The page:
This article is only available in the PDF format. Download the PDF to view the article, as well as its associated figures and tables.
Pathology.—In order clearly to comprehend the pathology of sycosis it is of advantage to consider the structure of hair, the mode of its growth and nutrition.
Hair is a modification of the epithelial layer of the integument. The root of each hair is lodged in a little pit called the hair follicle. The follicle descends through the substance of the skin into the subcutaneous connective tissue. Its orifice is shaped like a funnel, the narrower and lower end of the funnel being known as the neck. Below the neck the follicle widens and terminates in a bulbous expansion. The proper wall of the hair follicle belongs to the corium and is divided into three layers: an outer, a middle and an internal. The outer is the thickest and consists of connective tissue fibres disposed parallel to the long axis of the follicle. It supports a small artery and vein and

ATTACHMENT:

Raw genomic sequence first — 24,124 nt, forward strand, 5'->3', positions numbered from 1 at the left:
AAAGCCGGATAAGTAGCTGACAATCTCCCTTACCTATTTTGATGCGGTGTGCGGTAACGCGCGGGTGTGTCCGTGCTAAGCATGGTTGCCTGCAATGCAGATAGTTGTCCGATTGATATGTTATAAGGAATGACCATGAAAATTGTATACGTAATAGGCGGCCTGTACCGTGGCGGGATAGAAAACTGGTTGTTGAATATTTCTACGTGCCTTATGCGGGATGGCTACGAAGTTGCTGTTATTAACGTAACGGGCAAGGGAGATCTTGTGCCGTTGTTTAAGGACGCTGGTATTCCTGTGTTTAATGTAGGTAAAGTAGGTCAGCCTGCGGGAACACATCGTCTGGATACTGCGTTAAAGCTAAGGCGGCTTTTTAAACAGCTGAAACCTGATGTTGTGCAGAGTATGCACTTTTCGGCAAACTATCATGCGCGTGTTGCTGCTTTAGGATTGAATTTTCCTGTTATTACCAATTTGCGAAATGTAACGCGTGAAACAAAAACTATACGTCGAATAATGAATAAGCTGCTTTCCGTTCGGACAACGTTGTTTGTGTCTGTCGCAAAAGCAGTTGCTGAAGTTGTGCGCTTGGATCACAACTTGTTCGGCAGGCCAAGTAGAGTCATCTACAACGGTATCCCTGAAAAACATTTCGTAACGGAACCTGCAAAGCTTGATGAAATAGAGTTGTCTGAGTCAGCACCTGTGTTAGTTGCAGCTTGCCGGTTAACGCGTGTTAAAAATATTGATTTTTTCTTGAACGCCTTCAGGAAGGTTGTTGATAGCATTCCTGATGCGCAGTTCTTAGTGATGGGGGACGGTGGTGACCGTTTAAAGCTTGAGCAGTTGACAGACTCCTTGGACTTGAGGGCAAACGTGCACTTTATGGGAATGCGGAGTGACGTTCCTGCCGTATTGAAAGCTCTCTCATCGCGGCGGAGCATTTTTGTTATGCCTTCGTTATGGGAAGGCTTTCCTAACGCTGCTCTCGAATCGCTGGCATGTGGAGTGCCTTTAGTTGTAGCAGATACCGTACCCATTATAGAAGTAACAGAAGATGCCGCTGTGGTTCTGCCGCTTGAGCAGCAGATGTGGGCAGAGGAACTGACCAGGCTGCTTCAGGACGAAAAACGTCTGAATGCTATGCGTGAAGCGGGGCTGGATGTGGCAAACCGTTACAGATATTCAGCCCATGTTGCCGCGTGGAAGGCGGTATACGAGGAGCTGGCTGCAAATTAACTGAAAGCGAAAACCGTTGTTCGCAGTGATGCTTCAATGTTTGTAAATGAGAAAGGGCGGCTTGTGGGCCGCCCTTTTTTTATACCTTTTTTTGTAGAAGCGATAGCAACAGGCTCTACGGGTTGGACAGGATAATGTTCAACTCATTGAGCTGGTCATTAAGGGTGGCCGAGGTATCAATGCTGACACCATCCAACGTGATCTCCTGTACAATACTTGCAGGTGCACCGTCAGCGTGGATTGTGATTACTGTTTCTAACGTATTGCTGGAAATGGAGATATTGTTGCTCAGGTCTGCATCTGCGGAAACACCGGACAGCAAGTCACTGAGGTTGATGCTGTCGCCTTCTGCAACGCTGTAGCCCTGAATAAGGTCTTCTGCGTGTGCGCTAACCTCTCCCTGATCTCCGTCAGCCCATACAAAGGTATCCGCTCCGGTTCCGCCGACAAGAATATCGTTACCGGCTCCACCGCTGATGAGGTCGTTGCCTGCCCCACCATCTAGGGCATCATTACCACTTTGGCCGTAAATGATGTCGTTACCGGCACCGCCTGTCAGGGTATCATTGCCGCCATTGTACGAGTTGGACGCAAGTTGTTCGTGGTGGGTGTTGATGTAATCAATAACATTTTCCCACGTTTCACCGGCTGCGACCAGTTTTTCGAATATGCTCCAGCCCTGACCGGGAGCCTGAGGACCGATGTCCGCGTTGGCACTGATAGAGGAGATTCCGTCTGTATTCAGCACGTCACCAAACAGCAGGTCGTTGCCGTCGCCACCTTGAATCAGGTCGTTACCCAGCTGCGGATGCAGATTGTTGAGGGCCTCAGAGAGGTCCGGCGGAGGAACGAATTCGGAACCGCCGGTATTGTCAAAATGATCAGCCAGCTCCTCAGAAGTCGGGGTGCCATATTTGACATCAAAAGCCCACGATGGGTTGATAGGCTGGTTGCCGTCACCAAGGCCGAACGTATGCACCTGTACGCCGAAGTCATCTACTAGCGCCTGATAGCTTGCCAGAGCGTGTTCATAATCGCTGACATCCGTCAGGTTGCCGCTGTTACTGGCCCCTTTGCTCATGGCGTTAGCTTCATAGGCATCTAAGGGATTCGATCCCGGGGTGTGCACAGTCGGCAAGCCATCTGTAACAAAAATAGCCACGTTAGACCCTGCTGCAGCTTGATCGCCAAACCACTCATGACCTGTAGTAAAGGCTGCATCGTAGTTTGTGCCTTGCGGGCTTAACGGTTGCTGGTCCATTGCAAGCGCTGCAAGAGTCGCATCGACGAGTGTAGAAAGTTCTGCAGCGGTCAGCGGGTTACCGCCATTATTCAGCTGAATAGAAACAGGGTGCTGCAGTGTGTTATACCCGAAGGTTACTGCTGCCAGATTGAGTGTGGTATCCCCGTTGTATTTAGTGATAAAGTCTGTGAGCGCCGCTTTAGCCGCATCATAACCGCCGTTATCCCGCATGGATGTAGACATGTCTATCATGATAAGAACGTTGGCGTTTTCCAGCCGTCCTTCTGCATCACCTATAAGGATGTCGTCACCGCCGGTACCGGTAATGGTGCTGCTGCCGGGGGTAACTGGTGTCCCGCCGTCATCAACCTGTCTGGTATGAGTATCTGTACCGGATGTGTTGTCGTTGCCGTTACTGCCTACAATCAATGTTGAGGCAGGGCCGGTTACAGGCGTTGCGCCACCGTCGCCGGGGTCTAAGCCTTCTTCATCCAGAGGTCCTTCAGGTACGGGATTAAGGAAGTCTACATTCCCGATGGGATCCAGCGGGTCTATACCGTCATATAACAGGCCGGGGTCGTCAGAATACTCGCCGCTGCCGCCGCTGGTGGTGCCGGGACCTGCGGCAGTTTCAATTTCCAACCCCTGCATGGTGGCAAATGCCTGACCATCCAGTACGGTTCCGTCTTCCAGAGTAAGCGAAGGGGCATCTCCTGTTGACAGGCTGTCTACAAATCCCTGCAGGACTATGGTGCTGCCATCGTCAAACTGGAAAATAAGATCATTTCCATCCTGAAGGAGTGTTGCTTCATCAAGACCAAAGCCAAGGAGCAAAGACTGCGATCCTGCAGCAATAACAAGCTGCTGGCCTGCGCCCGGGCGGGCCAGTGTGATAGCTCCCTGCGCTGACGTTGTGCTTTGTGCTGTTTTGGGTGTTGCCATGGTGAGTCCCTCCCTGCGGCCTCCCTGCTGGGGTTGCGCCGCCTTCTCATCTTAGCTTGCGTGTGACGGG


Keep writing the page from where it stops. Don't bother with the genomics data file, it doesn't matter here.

SHOEMAKER JV. THE PATHOLOGY AND TREATMENT OF SYCOSIS.Read in the Section of Dermatology and Syphiligraphy at the Forty-first Annual Meeting of the American Medical Association, at Nashville, Tenn., May, 1890. JAMA. 1890;XV(5):177–179. doi:10.1001/jama.1890.02410310017001e
Customize your JAMA Network experience by selecting one or more topics from the list below.
Create a personal account or sign in to: